Wednesday came and by that time, I was avoiding everyone at work so the beotch of an over-zealous, power-that-goes-to-your-head office manager could make up any lies. I shopped at lunch, ate by myself, walked around. But I did go in and give my 2 weeks' notice. All my buddies (that's YOU) had supported me in my decision before I even went back into Cathy's office. It was the right thing to do. My face never flushed. My heart never raced. She asked if I would freelance for the paper at $12 an hour because she could never afford my regular rate. I agreed, much too hastily, but thought a sure 25 hours was better than weeks or months where I may not get any work from my old employer. The newspaper part of my job, the recruitment (or hassling) of authors (lawyers and doctors) was least favorite part of the job. Why had I agreed? And for a measly $12 an hour?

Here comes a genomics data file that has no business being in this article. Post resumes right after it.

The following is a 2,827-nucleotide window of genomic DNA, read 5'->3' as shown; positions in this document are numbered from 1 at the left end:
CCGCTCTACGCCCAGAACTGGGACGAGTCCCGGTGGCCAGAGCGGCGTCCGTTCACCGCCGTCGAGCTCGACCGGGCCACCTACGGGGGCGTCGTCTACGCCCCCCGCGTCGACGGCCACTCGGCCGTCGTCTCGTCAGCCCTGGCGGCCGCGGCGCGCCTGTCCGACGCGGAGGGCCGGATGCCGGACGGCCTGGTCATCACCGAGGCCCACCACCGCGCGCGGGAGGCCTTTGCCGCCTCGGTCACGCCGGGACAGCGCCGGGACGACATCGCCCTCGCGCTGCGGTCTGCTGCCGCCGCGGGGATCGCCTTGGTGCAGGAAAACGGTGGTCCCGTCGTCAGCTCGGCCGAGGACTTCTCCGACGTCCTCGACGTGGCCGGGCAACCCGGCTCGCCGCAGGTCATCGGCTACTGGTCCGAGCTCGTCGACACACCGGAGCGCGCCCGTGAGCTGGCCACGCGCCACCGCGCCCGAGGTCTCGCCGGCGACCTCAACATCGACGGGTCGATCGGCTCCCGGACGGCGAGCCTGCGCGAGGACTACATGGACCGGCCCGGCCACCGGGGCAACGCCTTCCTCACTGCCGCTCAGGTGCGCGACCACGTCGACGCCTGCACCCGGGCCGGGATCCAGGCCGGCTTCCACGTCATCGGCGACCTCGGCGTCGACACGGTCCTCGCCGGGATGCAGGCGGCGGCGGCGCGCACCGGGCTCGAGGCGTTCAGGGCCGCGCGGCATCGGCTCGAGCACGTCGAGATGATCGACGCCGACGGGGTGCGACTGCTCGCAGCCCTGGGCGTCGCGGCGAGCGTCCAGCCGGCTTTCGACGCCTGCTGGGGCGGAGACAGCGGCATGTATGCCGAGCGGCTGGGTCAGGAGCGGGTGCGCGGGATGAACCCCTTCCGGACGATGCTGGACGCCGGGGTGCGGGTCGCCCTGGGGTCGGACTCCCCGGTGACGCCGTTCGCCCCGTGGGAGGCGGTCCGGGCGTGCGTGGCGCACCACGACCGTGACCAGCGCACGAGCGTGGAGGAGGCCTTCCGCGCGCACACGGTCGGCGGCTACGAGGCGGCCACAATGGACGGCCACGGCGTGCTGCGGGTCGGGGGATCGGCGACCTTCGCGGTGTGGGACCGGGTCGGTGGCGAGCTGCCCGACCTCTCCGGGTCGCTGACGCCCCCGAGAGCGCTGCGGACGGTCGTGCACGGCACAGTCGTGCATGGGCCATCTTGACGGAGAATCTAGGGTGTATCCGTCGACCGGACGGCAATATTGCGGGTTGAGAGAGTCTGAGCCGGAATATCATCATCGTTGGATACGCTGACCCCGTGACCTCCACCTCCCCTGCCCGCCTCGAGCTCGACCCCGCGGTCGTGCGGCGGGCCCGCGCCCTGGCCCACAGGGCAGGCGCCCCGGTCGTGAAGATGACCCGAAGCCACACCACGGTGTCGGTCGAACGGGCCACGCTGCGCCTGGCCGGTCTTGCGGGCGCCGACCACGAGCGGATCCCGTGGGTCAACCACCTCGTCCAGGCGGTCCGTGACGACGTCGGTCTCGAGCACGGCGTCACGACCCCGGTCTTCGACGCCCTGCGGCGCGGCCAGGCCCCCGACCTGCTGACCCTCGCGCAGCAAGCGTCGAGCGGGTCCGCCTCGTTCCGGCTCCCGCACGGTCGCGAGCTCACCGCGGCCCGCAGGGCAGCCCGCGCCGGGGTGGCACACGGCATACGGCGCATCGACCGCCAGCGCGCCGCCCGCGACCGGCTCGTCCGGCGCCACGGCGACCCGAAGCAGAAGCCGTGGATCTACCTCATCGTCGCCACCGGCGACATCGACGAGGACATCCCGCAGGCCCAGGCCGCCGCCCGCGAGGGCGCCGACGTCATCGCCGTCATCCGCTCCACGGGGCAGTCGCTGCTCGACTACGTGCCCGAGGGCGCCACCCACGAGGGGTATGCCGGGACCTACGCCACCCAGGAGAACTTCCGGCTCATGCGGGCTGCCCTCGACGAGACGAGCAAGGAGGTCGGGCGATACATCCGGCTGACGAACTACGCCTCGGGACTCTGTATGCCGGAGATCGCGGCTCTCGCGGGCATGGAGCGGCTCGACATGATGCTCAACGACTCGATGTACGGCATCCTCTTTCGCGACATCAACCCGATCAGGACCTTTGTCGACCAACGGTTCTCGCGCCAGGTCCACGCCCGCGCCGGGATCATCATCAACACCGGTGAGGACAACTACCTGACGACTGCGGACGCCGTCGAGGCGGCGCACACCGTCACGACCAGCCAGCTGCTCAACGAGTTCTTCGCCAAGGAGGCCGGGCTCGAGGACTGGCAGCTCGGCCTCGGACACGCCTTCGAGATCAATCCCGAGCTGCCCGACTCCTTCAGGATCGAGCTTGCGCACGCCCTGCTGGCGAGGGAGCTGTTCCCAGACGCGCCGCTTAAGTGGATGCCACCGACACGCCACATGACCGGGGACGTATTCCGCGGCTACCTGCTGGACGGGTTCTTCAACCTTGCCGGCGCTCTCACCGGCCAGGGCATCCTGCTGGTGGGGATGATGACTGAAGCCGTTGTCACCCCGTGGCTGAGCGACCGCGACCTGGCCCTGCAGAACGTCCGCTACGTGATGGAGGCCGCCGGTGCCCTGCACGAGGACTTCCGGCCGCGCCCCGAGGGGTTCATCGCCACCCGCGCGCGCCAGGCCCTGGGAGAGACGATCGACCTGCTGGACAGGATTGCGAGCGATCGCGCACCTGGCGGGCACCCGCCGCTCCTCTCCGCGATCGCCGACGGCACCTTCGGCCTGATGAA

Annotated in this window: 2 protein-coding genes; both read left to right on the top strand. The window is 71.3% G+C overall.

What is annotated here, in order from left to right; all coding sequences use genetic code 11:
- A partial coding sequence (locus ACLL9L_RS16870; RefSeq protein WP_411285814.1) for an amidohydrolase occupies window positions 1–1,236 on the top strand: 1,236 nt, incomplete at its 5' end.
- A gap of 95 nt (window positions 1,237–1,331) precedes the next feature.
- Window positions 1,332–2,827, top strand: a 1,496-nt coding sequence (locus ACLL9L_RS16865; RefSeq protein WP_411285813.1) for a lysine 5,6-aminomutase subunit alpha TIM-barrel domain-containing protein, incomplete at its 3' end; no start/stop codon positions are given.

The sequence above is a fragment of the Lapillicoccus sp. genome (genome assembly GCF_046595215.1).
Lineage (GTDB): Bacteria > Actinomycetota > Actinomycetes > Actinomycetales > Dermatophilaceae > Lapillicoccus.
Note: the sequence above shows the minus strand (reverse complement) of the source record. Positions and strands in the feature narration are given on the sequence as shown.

I continued to give 100% of myself. The squirrelly guy they hired at the same time they hired me would take over my job. I was to train him. Cool. I did my job and taught him whatever I could with a happy face. I never had another conversation with the office manager for fear my words would get mangled. It wasn't worth it. By Wednesday (2 days before leaving) I had lunch with Robin, and we talked about so many things. I had really grown to like her. She was going to be careful, too, with her closeness with Karrenn, never trusting her again. There was a discussion about the non-compete agreement that Cathy wanted us all to sign, and now I would sign the independent contractor version. There was some wording about not working for a publisher that might be considered competition. I felt uneasy about it, and after e-mailing the paragraph in question, my lawyer told me not to sign it. So I went into work early last week and tried to tell Cathy that I couldn't sign the agreement and, therefore, could not work as an independent contractor for the newspaper. Because I could not get into her office all morning, I e-mailed her with my decision so she did not waste time on an addendum with my job specs. Little did I know that Robin was giving notice that afternoon. It was turning into a soap opera.